- Complete oblivion and ingratitude to the amount of housework that the other members of the household manage to finish (while sick, tired, and already occupied with numerous other tasks)
- Incessantly adding to the workload of the other members of the household because, of course, they have nothing better to do
- Never finishing (or even remembering) the few tasks assigned to them, unless repeatedly reminded and/or nagged.
The only known cure is a good smack over the head with a frying pan.
Monday, March 3, 2008
Another busy weekend. Another extreme weather pattern. It’s déjà vu all over again.
Today, I want to discuss my socks. For years I’ve struggled with the 'sock issue'. I buy a pack of cheap Wal-mart socks. They get holes, they disappear, they end up in my drawer mismatched and unusable (Ok, I confess to frequently wearing mismatched socks. Most of the world doesn’t even possess socks, so how can I complain that mine don’t match?) I buy another pack of cheap socks. Same story. So I buy a pack of expensive socks.
SAME FREAKING STORY.
That’s when I get really irritated. Hey, I can understand- you get what you pay for. So when my cheap socks get holey and lost, no big deal. But when the pricey socks decide to run off to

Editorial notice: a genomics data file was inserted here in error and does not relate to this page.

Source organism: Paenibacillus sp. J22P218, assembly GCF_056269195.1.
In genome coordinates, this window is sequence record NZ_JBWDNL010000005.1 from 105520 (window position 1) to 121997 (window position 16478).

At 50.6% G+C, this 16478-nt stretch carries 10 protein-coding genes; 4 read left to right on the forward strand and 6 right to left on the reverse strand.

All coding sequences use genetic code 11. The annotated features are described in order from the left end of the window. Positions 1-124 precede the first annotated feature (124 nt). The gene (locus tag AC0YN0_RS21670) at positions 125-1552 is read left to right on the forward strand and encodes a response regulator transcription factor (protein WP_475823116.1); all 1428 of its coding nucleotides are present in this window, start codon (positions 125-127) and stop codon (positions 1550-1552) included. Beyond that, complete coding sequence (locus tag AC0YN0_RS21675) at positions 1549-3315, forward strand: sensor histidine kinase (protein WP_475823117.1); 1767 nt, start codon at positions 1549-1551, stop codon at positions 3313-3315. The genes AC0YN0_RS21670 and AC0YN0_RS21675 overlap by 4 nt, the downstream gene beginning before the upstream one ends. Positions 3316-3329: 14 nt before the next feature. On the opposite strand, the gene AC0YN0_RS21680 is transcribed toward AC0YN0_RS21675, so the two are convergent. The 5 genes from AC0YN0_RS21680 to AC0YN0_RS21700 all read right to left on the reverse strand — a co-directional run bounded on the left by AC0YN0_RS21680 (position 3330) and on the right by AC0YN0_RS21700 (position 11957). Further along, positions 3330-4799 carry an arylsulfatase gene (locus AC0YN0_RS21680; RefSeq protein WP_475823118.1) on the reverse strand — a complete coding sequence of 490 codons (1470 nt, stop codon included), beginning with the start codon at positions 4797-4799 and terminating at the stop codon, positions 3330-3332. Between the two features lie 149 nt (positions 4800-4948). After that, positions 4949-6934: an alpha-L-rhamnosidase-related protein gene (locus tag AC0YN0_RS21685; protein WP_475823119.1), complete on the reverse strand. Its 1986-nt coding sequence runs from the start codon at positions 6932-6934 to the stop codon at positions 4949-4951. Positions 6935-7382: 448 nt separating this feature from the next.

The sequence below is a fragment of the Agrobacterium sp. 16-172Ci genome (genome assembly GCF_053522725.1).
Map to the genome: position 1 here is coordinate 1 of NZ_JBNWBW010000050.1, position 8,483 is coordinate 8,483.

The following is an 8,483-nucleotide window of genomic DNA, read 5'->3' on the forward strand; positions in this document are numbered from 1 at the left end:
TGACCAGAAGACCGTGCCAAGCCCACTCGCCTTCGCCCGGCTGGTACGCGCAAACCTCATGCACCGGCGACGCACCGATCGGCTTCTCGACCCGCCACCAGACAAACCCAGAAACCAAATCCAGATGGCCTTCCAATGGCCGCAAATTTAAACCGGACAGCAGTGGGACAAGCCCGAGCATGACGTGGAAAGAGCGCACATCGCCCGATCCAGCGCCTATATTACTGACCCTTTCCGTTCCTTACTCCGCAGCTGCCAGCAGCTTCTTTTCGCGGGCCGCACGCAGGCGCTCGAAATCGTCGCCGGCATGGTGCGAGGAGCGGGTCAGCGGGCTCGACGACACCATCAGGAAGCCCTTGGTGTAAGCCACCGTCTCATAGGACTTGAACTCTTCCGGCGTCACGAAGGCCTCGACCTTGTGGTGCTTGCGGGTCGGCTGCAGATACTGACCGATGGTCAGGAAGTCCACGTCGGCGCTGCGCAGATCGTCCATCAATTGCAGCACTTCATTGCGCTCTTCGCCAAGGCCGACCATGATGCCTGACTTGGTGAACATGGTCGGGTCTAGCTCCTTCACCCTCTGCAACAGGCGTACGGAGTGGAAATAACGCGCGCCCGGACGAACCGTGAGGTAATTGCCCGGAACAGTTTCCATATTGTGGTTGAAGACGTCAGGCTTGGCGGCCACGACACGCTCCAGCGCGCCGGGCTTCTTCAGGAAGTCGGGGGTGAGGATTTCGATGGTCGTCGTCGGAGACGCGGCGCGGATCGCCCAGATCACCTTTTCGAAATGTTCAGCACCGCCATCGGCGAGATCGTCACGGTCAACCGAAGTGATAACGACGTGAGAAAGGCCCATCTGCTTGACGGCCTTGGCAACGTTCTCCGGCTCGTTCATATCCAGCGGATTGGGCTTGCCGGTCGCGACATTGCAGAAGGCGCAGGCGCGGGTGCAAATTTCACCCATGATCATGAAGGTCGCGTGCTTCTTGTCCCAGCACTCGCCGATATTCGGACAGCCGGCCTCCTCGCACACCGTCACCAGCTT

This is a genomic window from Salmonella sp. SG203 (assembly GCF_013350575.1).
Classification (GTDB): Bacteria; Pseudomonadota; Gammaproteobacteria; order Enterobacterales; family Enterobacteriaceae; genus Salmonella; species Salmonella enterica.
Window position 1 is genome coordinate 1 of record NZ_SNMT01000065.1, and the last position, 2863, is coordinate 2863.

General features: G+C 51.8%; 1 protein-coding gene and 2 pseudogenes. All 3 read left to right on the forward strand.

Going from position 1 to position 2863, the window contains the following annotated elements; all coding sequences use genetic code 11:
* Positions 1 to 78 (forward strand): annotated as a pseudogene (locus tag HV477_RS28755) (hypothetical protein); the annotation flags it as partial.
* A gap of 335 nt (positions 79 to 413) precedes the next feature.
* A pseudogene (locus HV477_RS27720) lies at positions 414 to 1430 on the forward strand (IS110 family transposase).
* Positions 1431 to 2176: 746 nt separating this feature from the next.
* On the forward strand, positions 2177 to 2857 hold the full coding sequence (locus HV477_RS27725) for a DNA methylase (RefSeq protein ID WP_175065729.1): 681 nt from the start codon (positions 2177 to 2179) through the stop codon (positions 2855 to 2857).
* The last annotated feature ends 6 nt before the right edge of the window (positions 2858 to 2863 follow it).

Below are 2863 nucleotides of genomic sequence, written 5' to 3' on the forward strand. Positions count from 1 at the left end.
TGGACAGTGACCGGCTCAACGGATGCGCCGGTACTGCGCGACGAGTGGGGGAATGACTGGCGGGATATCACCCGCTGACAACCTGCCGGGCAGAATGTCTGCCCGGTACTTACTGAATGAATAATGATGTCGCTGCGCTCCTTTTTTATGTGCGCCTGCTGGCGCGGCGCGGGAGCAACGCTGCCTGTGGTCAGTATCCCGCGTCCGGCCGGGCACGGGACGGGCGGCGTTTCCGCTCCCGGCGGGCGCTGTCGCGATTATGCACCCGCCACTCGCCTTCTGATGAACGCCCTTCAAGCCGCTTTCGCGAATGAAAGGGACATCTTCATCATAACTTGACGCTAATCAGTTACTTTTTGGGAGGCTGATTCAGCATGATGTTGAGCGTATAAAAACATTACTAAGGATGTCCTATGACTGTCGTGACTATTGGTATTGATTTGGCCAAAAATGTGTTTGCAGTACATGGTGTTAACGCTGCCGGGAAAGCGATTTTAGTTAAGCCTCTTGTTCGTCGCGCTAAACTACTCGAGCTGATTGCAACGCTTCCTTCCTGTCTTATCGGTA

Finally, I took the plunge, and purchased three pairs of ugly, thick, expensive wool socks at Sam’s. And oh, do I love them! My feet are finally warm. After several washings, the socks are still hole-free. And best of all, they are impervious to water. Drip a bit of dishwater on my feet? In the old days, I’d have to immediately run upstairs and quickly change out of the squishy socks. Now, my nice wool socks simply sop up the bit of water and keep my feet cozy and dry. I even walked across a dusting of snow on our sidewalk so I could spread salt for our mail lady- it was just like a commercial. My feet didn't feel a thing.
Now you may be thinking- all this is true, but how can she put up with wearing such ugly socks? Where is her sense of fashion? (I have been wondering the same thing since I was about five. Just one of those little things I was not inherently endowed with.) So my answer to you is-
Walk a mile in my socks.